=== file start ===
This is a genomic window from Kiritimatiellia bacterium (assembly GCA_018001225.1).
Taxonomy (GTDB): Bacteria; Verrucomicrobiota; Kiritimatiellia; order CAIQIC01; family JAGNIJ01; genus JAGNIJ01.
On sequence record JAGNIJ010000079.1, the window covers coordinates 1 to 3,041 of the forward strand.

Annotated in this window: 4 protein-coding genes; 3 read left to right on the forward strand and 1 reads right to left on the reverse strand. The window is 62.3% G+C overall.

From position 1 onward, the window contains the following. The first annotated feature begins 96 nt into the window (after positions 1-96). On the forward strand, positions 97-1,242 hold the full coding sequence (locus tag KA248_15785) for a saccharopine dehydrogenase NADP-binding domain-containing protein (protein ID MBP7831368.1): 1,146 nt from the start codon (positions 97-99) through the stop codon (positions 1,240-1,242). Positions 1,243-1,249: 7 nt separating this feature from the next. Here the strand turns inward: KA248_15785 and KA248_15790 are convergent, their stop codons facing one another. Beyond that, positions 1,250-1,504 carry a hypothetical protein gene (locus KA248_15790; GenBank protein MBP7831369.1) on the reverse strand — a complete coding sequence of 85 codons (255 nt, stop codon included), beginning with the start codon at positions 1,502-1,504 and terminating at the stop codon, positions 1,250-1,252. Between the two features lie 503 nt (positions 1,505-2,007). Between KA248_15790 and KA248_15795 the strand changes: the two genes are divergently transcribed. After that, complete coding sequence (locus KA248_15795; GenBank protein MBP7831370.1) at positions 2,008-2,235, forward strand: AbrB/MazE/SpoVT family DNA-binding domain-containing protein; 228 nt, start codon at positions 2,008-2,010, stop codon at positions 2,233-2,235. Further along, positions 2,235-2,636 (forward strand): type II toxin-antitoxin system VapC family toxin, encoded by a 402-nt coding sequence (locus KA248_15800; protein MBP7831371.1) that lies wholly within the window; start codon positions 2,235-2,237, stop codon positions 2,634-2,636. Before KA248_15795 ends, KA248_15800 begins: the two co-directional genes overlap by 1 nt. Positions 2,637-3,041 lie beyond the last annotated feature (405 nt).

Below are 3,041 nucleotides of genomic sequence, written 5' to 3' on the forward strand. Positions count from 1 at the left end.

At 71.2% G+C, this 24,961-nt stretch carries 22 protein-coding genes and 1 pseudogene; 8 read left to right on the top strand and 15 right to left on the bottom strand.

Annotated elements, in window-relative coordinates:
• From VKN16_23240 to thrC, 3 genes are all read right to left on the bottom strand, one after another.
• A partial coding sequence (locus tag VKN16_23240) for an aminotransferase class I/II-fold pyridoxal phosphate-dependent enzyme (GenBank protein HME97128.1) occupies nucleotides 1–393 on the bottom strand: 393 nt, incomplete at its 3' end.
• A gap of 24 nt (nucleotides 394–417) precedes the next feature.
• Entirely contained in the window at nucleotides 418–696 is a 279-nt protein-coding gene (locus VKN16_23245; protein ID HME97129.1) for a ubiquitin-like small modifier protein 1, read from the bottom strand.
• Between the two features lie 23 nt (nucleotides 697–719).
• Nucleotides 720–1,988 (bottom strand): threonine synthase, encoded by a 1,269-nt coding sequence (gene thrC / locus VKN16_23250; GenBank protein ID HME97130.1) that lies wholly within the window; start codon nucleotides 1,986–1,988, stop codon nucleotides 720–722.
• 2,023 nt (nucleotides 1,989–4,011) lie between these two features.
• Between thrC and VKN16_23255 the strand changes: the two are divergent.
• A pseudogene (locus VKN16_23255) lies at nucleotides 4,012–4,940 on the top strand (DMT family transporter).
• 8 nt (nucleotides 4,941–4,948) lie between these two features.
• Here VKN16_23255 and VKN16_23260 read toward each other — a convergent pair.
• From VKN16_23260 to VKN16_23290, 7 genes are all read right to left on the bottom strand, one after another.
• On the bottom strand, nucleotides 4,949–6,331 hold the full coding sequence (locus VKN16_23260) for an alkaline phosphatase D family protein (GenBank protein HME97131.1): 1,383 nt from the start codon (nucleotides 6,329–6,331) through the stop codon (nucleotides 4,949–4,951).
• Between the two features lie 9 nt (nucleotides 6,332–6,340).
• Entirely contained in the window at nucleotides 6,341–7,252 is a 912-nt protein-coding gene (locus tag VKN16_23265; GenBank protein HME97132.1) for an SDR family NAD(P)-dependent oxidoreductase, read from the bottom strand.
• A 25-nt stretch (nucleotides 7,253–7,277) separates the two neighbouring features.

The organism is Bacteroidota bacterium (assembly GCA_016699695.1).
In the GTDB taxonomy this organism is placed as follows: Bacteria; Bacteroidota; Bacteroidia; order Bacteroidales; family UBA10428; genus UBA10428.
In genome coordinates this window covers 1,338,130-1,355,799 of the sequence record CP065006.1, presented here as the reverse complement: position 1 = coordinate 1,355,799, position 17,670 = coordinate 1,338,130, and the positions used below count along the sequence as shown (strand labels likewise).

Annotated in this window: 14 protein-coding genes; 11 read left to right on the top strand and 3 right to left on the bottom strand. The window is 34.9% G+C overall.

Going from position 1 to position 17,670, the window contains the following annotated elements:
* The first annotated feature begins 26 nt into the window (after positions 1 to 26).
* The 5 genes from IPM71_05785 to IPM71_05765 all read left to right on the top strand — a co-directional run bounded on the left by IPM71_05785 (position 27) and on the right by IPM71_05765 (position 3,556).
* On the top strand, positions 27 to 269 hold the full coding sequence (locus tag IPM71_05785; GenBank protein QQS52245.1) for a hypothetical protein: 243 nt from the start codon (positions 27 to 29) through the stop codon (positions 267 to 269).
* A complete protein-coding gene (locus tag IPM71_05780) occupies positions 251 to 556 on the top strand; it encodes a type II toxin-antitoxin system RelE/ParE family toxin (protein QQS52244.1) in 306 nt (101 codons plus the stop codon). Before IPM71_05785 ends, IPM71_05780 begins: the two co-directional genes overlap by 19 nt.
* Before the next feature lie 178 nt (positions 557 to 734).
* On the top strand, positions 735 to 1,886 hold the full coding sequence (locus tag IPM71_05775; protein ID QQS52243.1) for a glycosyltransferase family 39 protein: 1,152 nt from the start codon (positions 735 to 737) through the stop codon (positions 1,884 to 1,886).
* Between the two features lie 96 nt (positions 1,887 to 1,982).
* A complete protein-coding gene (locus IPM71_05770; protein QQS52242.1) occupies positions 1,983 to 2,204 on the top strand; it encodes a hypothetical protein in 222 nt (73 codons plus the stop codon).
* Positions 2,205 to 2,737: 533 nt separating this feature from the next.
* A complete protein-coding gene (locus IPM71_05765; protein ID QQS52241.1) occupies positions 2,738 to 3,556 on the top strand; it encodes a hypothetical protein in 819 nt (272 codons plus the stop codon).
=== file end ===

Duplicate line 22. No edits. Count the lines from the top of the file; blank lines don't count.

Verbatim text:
• Between the two features lie 9 nt (nucleotides 6,332–6,340).